‘Electronic media facing legal dichotomy’
KARACHI: Justice (Dr) Nasim Hasan Shah, former chief justice of Pakistan, said here on Wednesday that whatever might be the historical reasons for the situation, the fact was that at present there existed a “legal dichotomy” with regard to the electronic media in Pakistan.
“The Pakistan Broadcasting Corporation (PBC), or Radio Pakistan, operates under a specific law called the PBC Act of 1973. PTV operates as a joint stock company just like any other commercial firm subject to the corporate laws of the country. Unlike the PBC, there is no specific Act of parliament or law to govern PTV. Similarly, the Shalimar Company, which operates the STN channel, is also a commercial firm whose majority shares are owned by government entities. It is not governed by a specific media law. New private channels are supposed to be governed by a specific media law such as the Pakistan Electronic Media Regulatory Authority Act of 2002. Yet several private TV channels, which produce most, if not all their content from Pakistan but use overseas locations to broadcast their signal, are doing so without being subject to any specific media law because they are broadcasting from outside Pakistan.
“But also, at the same time, some other new channels have been specifically licensed by PEMRA and are subject to the PEMRA law. All the private FM radio stations are also subject to the PEMRA law. Simultaneously, legal provisions to prevent piracy and illegal actions are not being effectively enforced. Thus, there are discrepancies and disabilities within the legal framework,” he said.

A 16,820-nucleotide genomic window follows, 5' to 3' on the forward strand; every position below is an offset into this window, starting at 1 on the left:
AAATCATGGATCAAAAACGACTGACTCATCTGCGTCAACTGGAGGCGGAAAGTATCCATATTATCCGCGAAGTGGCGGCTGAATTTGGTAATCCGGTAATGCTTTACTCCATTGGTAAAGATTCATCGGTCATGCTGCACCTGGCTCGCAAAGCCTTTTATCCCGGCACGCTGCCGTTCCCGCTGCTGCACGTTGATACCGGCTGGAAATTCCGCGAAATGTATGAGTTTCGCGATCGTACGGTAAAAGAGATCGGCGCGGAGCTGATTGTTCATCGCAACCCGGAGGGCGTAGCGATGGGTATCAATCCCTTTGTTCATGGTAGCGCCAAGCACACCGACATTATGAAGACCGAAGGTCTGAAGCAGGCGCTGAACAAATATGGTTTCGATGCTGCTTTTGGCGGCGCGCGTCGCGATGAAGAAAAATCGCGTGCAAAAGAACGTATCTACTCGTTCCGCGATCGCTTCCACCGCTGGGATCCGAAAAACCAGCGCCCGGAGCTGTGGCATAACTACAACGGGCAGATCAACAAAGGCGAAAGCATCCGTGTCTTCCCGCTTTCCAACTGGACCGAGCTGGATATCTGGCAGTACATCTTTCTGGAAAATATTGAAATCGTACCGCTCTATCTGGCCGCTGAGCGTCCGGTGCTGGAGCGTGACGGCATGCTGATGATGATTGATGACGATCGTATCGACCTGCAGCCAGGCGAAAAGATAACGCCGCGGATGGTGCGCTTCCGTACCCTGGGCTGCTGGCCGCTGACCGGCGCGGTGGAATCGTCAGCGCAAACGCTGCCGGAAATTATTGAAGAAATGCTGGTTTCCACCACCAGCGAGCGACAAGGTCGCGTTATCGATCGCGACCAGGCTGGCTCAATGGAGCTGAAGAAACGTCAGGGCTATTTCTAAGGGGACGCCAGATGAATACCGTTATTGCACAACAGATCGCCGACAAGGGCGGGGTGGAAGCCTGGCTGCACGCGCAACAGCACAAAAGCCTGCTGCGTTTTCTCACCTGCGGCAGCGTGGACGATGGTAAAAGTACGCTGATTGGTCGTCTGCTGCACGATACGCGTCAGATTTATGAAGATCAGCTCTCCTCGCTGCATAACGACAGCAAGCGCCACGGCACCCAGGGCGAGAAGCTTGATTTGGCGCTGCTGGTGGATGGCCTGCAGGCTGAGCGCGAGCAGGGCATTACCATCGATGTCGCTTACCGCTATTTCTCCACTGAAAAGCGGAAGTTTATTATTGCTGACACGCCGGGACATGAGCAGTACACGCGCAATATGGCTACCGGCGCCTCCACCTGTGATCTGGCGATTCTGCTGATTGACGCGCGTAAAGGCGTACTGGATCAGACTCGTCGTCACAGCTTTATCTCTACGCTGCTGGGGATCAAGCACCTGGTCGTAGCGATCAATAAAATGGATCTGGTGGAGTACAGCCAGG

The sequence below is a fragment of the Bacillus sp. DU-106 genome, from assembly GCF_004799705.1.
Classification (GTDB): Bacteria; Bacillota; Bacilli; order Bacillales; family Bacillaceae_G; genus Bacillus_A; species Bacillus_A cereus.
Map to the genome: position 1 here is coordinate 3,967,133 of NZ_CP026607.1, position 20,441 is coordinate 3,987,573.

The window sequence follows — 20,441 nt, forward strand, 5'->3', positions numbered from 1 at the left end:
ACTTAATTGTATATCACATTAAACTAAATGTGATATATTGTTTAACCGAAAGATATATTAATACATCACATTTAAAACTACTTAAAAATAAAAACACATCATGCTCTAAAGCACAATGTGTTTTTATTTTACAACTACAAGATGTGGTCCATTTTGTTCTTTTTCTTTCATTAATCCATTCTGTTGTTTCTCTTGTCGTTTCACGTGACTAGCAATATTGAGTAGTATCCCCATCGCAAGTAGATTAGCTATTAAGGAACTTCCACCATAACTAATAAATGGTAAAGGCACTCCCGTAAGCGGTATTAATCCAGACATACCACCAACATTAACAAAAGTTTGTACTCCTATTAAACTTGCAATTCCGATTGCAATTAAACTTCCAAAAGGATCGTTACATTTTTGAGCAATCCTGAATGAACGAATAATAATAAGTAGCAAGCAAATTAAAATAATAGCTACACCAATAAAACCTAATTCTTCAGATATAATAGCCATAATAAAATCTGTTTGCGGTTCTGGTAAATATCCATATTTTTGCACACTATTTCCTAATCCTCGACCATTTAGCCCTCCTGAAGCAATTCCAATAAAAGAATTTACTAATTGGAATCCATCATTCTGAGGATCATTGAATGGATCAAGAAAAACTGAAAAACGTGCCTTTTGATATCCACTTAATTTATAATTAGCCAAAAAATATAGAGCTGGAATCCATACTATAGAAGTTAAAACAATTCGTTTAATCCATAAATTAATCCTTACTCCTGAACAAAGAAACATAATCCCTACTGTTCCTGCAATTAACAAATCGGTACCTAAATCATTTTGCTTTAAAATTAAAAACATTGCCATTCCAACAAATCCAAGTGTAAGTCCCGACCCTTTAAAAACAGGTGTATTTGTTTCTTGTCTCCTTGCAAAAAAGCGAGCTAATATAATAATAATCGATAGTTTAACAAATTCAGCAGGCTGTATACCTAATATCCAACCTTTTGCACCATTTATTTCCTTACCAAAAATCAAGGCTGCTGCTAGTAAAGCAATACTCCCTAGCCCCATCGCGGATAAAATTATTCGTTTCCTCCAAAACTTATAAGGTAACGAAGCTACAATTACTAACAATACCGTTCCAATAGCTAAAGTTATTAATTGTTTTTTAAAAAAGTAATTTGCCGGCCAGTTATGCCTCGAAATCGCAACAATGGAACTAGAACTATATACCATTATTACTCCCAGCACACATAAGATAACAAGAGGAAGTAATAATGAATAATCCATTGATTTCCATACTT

Justice Shah made these observations while making his inaugural address at the Roundtable on Electronic Media Freedom Day organised by the Citizen’s Media Commission of Pakistan of which he is the chairman. Shan Taseer said it was true that cable operators did play Indian content, but added the viewers were free to watch whatever they wanted to watch. He said nobody had a right to play the role of a moral policeman. He said on legal grounds, our licences allow us to play Indian content. He said in a meeting held in June last year, PEMRA urged the stakeholders to get inspiration from the world. He said cable operators are subject to local taxes. He said the media tide has come to Pakistan and it is only private enterprise that can guide us through these times. staff report